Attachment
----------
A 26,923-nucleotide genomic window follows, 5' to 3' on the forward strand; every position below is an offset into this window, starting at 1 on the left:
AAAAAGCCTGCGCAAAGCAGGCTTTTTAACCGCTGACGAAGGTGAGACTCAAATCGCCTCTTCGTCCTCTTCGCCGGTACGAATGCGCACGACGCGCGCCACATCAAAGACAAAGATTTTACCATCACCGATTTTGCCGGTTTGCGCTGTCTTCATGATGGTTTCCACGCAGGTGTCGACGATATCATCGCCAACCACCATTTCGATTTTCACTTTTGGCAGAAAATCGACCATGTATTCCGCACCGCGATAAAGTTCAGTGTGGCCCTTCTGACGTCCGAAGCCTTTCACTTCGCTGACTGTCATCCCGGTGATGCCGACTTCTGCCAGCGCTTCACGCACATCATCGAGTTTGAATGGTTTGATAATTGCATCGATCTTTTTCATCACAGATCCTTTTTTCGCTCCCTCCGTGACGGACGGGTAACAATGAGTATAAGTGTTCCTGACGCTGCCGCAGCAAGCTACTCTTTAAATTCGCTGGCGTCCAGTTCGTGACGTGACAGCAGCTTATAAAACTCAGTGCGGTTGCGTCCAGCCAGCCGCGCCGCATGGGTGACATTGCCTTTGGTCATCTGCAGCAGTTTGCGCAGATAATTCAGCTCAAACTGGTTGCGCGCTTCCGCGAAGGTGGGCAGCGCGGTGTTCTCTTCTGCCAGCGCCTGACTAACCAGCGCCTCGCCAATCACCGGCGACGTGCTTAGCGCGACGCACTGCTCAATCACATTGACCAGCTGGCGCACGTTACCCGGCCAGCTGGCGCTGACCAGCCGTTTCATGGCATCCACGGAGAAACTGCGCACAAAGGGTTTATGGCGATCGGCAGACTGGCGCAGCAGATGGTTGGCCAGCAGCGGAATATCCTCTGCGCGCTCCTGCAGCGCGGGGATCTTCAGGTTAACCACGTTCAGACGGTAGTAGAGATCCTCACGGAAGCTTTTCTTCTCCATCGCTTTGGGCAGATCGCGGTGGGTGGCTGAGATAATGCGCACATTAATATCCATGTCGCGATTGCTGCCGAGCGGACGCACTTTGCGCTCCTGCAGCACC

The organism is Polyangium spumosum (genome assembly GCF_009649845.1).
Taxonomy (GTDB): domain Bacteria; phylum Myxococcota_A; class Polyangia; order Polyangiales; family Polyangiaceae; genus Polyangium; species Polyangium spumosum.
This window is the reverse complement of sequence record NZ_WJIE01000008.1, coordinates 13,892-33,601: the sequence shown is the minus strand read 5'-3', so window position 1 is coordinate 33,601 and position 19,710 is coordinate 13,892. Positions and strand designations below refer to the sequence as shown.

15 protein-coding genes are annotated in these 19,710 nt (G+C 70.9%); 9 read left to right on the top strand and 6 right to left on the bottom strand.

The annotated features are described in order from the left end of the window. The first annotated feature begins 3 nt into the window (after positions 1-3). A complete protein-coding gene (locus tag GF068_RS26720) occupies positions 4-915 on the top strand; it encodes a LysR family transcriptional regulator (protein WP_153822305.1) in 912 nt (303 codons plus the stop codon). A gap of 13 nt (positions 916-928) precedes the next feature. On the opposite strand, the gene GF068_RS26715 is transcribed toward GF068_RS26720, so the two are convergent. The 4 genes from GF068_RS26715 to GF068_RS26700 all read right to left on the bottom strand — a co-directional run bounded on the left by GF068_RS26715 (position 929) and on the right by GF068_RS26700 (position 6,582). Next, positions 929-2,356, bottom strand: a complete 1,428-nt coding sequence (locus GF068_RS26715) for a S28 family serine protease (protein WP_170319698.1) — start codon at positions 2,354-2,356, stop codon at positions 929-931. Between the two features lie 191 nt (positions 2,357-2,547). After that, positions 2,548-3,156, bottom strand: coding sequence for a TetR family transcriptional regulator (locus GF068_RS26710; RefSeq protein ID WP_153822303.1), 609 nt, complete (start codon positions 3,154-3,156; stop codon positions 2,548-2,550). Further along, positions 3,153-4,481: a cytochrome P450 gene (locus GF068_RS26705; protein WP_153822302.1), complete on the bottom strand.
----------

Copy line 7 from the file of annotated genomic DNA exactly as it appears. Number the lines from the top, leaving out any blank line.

The annotated features are described in order from the left end of the window. The first annotated feature begins 3 nt into the window (after positions 1-3). A complete protein-coding gene (locus tag GF068_RS26720) occupies positions 4-915 on the top strand; it encodes a LysR family transcriptional regulator (protein WP_153822305.1) in 912 nt (303 codons plus the stop codon). A gap of 13 nt (positions 916-928) precedes the next feature. On the opposite strand, the gene GF068_RS26715 is transcribed toward GF068_RS26720, so the two are convergent. The 4 genes from GF068_RS26715 to GF068_RS26700 all read right to left on the bottom strand — a co-directional run bounded on the left by GF068_RS26715 (position 929) and on the right by GF068_RS26700 (position 6,582). Next, positions 929-2,356, bottom strand: a complete 1,428-nt coding sequence (locus GF068_RS26715) for a S28 family serine protease (protein WP_170319698.1) — start codon at positions 2,354-2,356, stop codon at positions 929-931. Between the two features lie 191 nt (positions 2,357-2,547). After that, positions 2,548-3,156, bottom strand: coding sequence for a TetR family transcriptional regulator (locus GF068_RS26710; RefSeq protein ID WP_153822303.1), 609 nt, complete (start codon positions 3,154-3,156; stop codon positions 2,548-2,550). Further along, positions 3,153-4,481: a cytochrome P450 gene (locus GF068_RS26705; protein WP_153822302.1), complete on the bottom strand.